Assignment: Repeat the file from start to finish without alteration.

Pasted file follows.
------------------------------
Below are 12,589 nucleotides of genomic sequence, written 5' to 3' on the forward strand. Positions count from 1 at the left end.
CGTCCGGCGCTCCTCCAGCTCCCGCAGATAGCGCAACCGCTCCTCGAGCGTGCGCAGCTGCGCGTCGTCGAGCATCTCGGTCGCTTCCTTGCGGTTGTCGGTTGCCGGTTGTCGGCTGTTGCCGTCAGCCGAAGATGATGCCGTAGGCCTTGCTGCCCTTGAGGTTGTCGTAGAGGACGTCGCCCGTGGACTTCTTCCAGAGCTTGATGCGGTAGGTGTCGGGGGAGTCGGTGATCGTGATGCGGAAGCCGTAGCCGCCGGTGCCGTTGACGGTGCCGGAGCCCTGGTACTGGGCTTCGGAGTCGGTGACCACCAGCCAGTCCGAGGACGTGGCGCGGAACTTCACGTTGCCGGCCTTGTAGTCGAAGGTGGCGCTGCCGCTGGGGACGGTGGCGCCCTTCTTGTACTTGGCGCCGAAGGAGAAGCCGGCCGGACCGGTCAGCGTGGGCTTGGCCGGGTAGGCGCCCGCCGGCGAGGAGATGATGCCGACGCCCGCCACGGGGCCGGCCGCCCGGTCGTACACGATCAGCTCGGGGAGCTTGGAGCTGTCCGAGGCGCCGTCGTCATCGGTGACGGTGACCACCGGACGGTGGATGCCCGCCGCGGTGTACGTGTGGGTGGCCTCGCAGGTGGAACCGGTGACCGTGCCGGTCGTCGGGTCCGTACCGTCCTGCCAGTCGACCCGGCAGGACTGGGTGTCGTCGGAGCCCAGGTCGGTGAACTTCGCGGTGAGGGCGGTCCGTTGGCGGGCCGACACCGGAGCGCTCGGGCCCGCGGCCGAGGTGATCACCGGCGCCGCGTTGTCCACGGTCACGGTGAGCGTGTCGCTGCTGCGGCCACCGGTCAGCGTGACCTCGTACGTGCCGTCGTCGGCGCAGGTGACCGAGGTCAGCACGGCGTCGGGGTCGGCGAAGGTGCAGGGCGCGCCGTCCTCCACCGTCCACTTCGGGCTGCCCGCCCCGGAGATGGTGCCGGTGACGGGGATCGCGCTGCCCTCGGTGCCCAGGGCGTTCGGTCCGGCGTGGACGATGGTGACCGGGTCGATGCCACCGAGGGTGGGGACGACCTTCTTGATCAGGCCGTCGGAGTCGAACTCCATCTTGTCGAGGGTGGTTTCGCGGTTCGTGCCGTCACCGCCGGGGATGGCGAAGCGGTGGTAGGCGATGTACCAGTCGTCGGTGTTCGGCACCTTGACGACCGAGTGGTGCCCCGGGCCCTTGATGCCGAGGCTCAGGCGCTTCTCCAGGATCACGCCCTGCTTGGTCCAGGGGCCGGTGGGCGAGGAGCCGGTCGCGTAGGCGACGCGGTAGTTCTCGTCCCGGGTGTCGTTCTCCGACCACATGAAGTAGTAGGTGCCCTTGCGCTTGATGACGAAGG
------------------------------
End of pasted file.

Below are 12,589 nucleotides of genomic sequence, written 5' to 3' on the forward strand. Positions count from 1 at the left end.
CGTCCGGCGCTCCTCCAGCTCCCGCAGATAGCGCAACCGCTCCTCGAGCGTGCGCAGCTGCGCGTCGTCGAGCATCTCGGTCGCTTCCTTGCGGTTGTCGGTTGCCGGTTGTCGGCTGTTGCCGTCAGCCGAAGATGATGCCGTAGGCCTTGCTGCCCTTGAGGTTGTCGTAGAGGACGTCGCCCGTGGACTTCTTCCAGAGCTTGATGCGGTAGGTGTCGGGGGAGTCGGTGATCGTGATGCGGAAGCCGTAGCCGCCGGTGCCGTTGACGGTGCCGGAGCCCTGGTACTGGGCTTCGGAGTCGGTGACCACCAGCCAGTCCGAGGACGTGGCGCGGAACTTCACGTTGCCGGCCTTGTAGTCGAAGGTGGCGCTGCCGCTGGGGACGGTGGCGCCCTTCTTGTACTTGGCGCCGAAGGAGAAGCCGGCCGGACCGGTCAGCGTGGGCTTGGCCGGGTAGGCGCCCGCCGGCGAGGAGATGATGCCGACGCCCGCCACGGGGCCGGCCGCCCGGTCGTACACGATCAGCTCGGGGAGCTTGGAGCTGTCCGAGGCGCCGTCGTCATCGGTGACGGTGACCACCGGACGGTGGATGCCCGCCGCGGTGTACGTGTGGGTGGCCTCGCAGGTGGAACCGGTGACCGTGCCGGTCGTCGGGTCCGTACCGTCCTGCCAGTCGACCCGGCAGGACTGGGTGTCGTCGGAGCCCAGGTCGGTGAACTTCGCGGTGAGGGCGGTCCGTTGGCGGGCCGACACCGGAGCGCTCGGGCCCGCGGCCGAGGTGATCACCGGCGCCGCGTTGTCCACGGTCACGGTGAGCGTGTCGCTGCTGCGGCCACCGGTCAGCGTGACCTCGTACGTGCCGTCGTCGGCGCAGGTGACCGAGGTCAGCACGGCGTCGGGGTCGGCGAAGGTGCAGGGCGCGCCGTCCTCCACCGTCCACTTCGGGCTGCCCGCCCCGGAGATGGTGCCGGTGACGGGGATCGCGCTGCCCTCGGTGCCCAGGGCGTTCGGTCCGGCGTGGACGATGGTGACCGGGTCGATGCCACCGAGGGTGGGGACGACCTTCTTGATCAGGCCGTCGGAGTCGAACTCCATCTTGTCGAGGGTGGTTTCGCGGTTCGTGCCGTCACCGCCGGGGATGGCGAAGCGGTGGTAGGCGATGTACCAGTCGTCGGTGTTCGGCACCTTGACGACCGAGTGGTGCCCCGGGCCCTTGATGCCGAGGCTCAGGCGCTTCTCCAGGATCACGCCCTGCTTGGTCCAGGGGCCGGTGGGCGAGGAGCCGGTCGCGTAGGCGACGCGGTAGTTCTCGTCCCGGGTGTCGTTCTCCGACCACATGAAGTAGTAGGTGCCCTTGCGCTTGATGACGAAGG